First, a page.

Tuesday, December 16, 2008

Majority Opposes Detroit Bailout

A new Washington Post poll finds a majority of Americans against the auto industry bailout:

Most Americans continue to oppose a government-backed rescue plan for Detroit's Big Three automakers as majorities blame the industry for its own problems and are unconvinced failure would hurt the economy, according to a new Washington Post-ABC News poll.

Overall, 55 percent of those polled oppose the latest plan that Chrysler, Ford and General Motors executives pitched to Congress last week, on par with public opposition to earlier, pricier efforts. But with 42 percent support, the new request for up to $14 billion in emergency loans has more backers than previous proposals to secure up to $34 billion in loan guarantees.

But as with the earlier bids, those who strongly oppose the measure greatly outnumber those who are strongly supportive.

Opposition to the automaker bailout is fueled by the widespread perception that the companies themselves are responsible for their predicament, not the faltering economy. In the new poll, three-quarters of Americans said Detroit's woes are mainly the fault of its own management decisions, and a sizable majority of those who blame the front office object to government help.

Nor have Detroit's Big Three made significant progress persuading the public that bankruptcy proceedings would deepen the broader economic slowdown. Sixty percent said it would make no difference or would be good for the economy if one or more of the companies were forced to restructure under the protection of bankruptcy laws.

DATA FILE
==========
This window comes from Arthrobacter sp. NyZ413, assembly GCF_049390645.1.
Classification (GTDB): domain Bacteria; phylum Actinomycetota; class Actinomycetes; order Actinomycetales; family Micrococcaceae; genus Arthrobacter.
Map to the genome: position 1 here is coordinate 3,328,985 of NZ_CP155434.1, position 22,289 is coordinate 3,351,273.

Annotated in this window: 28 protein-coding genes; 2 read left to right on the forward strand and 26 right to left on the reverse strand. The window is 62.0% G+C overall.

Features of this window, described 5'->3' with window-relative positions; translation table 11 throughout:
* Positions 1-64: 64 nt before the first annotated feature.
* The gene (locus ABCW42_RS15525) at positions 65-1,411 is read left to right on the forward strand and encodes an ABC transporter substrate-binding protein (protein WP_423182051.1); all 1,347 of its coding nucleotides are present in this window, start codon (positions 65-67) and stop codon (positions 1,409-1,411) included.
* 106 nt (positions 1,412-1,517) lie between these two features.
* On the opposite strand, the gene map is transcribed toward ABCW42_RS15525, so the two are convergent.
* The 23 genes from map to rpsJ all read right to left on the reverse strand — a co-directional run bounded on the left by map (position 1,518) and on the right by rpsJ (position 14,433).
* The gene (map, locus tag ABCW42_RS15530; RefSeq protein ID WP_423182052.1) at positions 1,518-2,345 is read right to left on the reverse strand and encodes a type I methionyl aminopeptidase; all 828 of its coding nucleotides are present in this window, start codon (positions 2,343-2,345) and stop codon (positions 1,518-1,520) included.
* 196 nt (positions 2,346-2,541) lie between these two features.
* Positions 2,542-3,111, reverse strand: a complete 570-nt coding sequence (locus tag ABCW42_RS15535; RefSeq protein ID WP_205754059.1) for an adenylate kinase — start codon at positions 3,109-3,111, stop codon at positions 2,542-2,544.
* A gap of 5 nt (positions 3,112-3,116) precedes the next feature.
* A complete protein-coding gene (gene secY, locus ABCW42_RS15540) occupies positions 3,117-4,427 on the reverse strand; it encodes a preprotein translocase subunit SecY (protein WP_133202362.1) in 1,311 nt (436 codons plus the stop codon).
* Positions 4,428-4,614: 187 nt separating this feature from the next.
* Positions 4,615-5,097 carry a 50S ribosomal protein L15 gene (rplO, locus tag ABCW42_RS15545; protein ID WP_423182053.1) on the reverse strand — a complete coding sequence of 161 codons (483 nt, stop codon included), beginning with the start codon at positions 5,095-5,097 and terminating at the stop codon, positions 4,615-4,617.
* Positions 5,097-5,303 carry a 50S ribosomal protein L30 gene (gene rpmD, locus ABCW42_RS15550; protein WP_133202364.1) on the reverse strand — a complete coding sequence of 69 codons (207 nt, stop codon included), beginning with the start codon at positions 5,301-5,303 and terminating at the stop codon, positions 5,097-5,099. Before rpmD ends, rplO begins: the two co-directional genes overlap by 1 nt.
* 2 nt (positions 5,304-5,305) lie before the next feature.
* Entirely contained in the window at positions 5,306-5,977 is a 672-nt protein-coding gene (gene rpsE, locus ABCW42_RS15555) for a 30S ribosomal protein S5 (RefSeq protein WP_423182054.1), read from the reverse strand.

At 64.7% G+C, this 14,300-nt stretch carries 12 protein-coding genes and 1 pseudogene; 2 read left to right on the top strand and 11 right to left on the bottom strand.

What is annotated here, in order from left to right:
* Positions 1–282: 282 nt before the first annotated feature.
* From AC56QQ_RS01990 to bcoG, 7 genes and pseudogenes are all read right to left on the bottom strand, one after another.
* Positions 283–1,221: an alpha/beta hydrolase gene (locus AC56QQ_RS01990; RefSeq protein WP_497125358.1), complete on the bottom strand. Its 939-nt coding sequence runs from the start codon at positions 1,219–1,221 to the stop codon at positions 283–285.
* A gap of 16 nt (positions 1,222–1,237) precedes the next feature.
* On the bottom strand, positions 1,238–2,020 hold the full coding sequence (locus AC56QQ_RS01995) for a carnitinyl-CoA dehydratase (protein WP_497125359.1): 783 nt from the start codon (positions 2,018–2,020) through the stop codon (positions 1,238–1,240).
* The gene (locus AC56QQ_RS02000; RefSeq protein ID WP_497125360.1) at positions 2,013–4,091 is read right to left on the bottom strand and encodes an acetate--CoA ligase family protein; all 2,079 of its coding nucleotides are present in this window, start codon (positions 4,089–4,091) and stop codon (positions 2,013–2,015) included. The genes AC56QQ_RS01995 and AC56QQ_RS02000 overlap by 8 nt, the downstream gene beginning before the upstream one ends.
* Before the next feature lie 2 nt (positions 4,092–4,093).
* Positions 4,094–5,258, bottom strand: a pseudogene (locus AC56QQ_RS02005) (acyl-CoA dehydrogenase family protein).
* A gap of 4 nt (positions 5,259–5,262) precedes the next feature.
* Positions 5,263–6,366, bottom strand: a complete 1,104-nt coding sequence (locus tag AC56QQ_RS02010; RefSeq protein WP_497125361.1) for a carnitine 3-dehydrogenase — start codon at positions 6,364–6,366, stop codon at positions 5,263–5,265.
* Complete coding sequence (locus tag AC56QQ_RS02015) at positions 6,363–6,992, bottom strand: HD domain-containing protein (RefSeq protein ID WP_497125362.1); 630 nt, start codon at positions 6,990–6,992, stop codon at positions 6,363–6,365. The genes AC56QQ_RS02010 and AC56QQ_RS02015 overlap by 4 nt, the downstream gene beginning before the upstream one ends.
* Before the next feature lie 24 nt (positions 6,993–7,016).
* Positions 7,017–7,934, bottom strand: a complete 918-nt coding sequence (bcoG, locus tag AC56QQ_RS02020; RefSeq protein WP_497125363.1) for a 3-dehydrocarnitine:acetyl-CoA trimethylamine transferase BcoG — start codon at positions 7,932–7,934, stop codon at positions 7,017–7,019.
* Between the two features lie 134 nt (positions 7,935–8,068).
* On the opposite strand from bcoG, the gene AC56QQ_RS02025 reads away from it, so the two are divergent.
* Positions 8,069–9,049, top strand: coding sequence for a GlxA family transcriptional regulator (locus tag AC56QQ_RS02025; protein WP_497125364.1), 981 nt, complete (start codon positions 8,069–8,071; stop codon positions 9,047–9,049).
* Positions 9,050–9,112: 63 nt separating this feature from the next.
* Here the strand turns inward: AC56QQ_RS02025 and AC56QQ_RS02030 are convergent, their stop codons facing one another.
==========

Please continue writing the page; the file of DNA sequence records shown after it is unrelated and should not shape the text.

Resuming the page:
Democrats are among the most wary of the economic impact of failure, with 42 percent saying it would hurt the economy. They are more apt to advocate federal aid -- 52 percent support it, up from 42 percent support for previous versions of the rescue bill. But they, too, are deeply critical of company managers -- 72 percent fault Detroit's strategies, not the overall economy.

Republican opposition has grown stronger, with 69 percent now against the bailout, an increase of 12 points since chief executives from General Motors, Chrysler and Ford last appeared on Capitol Hill to plead their case. Half of all Republicans polled now strongly oppose the plan.

Overall, independents continue to lean against the plan, with 57 percent opposing it and 41 percent supporting it.
What do you think would happen if the Big Three were to go bankrupt?

Todd Zywicki suggests Washington would lose clout (forget "green" automotives). Or, perhaps unions might be more careful about their sky-high demands.


Rich Casebolt said...

Didn't we hear similar dire predictions, wailing and gnashing of teeth, when United and other airlines went through their financial troubles, up to and including Chapter 11?

We, and they, survived.

This situation is the product of a nexus of greed and short-term thinking, involving union bosses and Big Three management alike ... aided and abetted by a Congress more interested in pork and ideology than they are in pragmatic productivity.

I don't say this easily, as my father is a retired GM employee ... but perhaps it is time for a CTRL-ALT-DEL of the automakers, instead of a financial patch that will be followed by a takeover of the auto-industry "operating system" in order to promote the watermelon agenda of the party in power.

billm99uk said...

Not sure I can offer a solution, but the way the bailout is going at the moment, you're going to get an All-American version of British Leyland...

JoeBama "Truth 101" Kelly said...

You will notice that Ford has declined bailout money. I fully recommend everyone go buy a Ford as a thank you for being the best and strongest of the big three. My 300 shares of Ford stock are not relevant to this post. Thank you again for the forum Professor Douglas.

shoprat said...

This does not surprise me as even in Michigan there are a lot of people who want the industry to survive (obviously) but are not so sure that this is the best way to do it.

Anonymous said...

Ooops. I think my comment on the redistribution post actually belongs here, but I won't double post.


"[W]atermelon agenda"? Nice turn of phrase. I'm counting on you to alert us when the Kool-Aid and fried chicken phases kick in.